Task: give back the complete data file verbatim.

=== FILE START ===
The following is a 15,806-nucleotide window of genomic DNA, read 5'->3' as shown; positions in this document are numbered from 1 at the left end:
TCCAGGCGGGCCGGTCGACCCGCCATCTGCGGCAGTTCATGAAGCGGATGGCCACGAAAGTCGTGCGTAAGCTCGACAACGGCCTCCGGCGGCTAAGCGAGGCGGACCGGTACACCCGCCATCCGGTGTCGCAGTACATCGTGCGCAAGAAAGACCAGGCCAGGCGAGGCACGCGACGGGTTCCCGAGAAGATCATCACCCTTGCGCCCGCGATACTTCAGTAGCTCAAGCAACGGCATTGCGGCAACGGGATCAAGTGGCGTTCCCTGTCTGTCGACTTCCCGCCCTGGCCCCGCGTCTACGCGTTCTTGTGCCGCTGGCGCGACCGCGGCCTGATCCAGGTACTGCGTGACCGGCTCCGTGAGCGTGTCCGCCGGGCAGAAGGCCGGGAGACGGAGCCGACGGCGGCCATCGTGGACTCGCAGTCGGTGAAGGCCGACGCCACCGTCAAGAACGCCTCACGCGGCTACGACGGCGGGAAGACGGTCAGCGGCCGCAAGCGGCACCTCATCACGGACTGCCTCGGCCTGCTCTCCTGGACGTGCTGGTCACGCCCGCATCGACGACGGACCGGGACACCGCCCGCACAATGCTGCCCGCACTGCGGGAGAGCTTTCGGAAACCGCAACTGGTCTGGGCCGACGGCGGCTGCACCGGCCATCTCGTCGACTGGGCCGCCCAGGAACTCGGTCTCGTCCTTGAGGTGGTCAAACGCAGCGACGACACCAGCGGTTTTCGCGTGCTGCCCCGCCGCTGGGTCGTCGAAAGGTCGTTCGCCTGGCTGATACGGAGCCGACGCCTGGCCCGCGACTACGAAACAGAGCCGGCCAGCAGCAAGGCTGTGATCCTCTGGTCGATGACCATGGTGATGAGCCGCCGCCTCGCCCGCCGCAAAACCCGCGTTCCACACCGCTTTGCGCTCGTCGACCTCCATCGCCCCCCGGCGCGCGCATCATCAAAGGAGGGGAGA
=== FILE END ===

The following is a 15,806-nucleotide window of genomic DNA, read 5'->3' as shown; positions in this document are numbered from 1 at the left end:
TCCAGGCGGGCCGGTCGACCCGCCATCTGCGGCAGTTCATGAAGCGGATGGCCACGAAAGTCGTGCGTAAGCTCGACAACGGCCTCCGGCGGCTAAGCGAGGCGGACCGGTACACCCGCCATCCGGTGTCGCAGTACATCGTGCGCAAGAAAGACCAGGCCAGGCGAGGCACGCGACGGGTTCCCGAGAAGATCATCACCCTTGCGCCCGCGATACTTCAGTAGCTCAAGCAACGGCATTGCGGCAACGGGATCAAGTGGCGTTCCCTGTCTGTCGACTTCCCGCCCTGGCCCCGCGTCTACGCGTTCTTGTGCCGCTGGCGCGACCGCGGCCTGATCCAGGTACTGCGTGACCGGCTCCGTGAGCGTGTCCGCCGGGCAGAAGGCCGGGAGACGGAGCCGACGGCGGCCATCGTGGACTCGCAGTCGGTGAAGGCCGACGCCACCGTCAAGAACGCCTCACGCGGCTACGACGGCGGGAAGACGGTCAGCGGCCGCAAGCGGCACCTCATCACGGACTGCCTCGGCCTGCTCTCCTGGACGTGCTGGTCACGCCCGCATCGACGACGGACCGGGACACCGCCCGCACAATGCTGCCCGCACTGCGGGAGAGCTTTCGGAAACCGCAACTGGTCTGGGCCGACGGCGGCTGCACCGGCCATCTCGTCGACTGGGCCGCCCAGGAACTCGGTCTCGTCCTTGAGGTGGTCAAACGCAGCGACGACACCAGCGGTTTTCGCGTGCTGCCCCGCCGCTGGGTCGTCGAAAGGTCGTTCGCCTGGCTGATACGGAGCCGACGCCTGGCCCGCGACTACGAAACAGAGCCGGCCAGCAGCAAGGCTGTGATCCTCTGGTCGATGACCATGGTGATGAGCCGCCGCCTCGCCCGCCGCAAAACCCGCGTTCCACACCGCTTTGCGCTCGTCGACCTCCATCGCCCCCCGGCGCGCGCATCATCAAAGGAGGGGAGA